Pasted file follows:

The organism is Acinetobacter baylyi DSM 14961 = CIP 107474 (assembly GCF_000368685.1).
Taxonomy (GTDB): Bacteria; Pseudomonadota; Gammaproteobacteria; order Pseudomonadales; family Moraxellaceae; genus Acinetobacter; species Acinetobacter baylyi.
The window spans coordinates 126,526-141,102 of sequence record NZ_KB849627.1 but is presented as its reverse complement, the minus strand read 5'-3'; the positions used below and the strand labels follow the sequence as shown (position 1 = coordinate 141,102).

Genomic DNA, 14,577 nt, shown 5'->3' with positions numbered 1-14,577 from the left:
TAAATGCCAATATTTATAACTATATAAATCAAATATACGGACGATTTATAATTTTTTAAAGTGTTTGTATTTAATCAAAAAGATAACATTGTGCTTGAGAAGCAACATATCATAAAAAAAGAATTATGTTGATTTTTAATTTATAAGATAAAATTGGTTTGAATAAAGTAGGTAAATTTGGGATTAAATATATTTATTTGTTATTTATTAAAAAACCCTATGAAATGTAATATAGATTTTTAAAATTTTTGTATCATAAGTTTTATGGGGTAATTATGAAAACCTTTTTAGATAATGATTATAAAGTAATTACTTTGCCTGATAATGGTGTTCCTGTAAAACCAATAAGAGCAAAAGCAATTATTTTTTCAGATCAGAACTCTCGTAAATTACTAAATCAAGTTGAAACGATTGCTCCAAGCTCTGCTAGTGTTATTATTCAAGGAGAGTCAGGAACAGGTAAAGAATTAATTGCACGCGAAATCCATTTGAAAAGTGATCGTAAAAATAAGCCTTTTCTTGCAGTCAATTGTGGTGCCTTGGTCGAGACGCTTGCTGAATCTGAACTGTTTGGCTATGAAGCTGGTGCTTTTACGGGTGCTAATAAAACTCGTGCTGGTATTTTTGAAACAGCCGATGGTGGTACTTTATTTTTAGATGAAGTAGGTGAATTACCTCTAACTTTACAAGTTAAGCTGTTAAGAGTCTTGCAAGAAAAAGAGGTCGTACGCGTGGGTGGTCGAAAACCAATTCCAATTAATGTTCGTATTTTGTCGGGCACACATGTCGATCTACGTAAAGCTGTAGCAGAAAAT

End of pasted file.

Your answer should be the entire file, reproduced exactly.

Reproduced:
The organism is Acinetobacter baylyi DSM 14961 = CIP 107474 (assembly GCF_000368685.1).
Taxonomy (GTDB): Bacteria; Pseudomonadota; Gammaproteobacteria; order Pseudomonadales; family Moraxellaceae; genus Acinetobacter; species Acinetobacter baylyi.
The window spans coordinates 126,526-141,102 of sequence record NZ_KB849627.1 but is presented as its reverse complement, the minus strand read 5'-3'; the positions used below and the strand labels follow the sequence as shown (position 1 = coordinate 141,102).

Genomic DNA, 14,577 nt, shown 5'->3' with positions numbered 1-14,577 from the left:
TAAATGCCAATATTTATAACTATATAAATCAAATATACGGACGATTTATAATTTTTTAAAGTGTTTGTATTTAATCAAAAAGATAACATTGTGCTTGAGAAGCAACATATCATAAAAAAAGAATTATGTTGATTTTTAATTTATAAGATAAAATTGGTTTGAATAAAGTAGGTAAATTTGGGATTAAATATATTTATTTGTTATTTATTAAAAAACCCTATGAAATGTAATATAGATTTTTAAAATTTTTGTATCATAAGTTTTATGGGGTAATTATGAAAACCTTTTTAGATAATGATTATAAAGTAATTACTTTGCCTGATAATGGTGTTCCTGTAAAACCAATAAGAGCAAAAGCAATTATTTTTTCAGATCAGAACTCTCGTAAATTACTAAATCAAGTTGAAACGATTGCTCCAAGCTCTGCTAGTGTTATTATTCAAGGAGAGTCAGGAACAGGTAAAGAATTAATTGCACGCGAAATCCATTTGAAAAGTGATCGTAAAAATAAGCCTTTTCTTGCAGTCAATTGTGGTGCCTTGGTCGAGACGCTTGCTGAATCTGAACTGTTTGGCTATGAAGCTGGTGCTTTTACGGGTGCTAATAAAACTCGTGCTGGTATTTTTGAAACAGCCGATGGTGGTACTTTATTTTTAGATGAAGTAGGTGAATTACCTCTAACTTTACAAGTTAAGCTGTTAAGAGTCTTGCAAGAAAAAGAGGTCGTACGCGTGGGTGGTCGAAAACCAATTCCAATTAATGTTCGTATTTTGTCGGGCACACATGTCGATCTACGTAAAGCTGTAGCAGAAAAT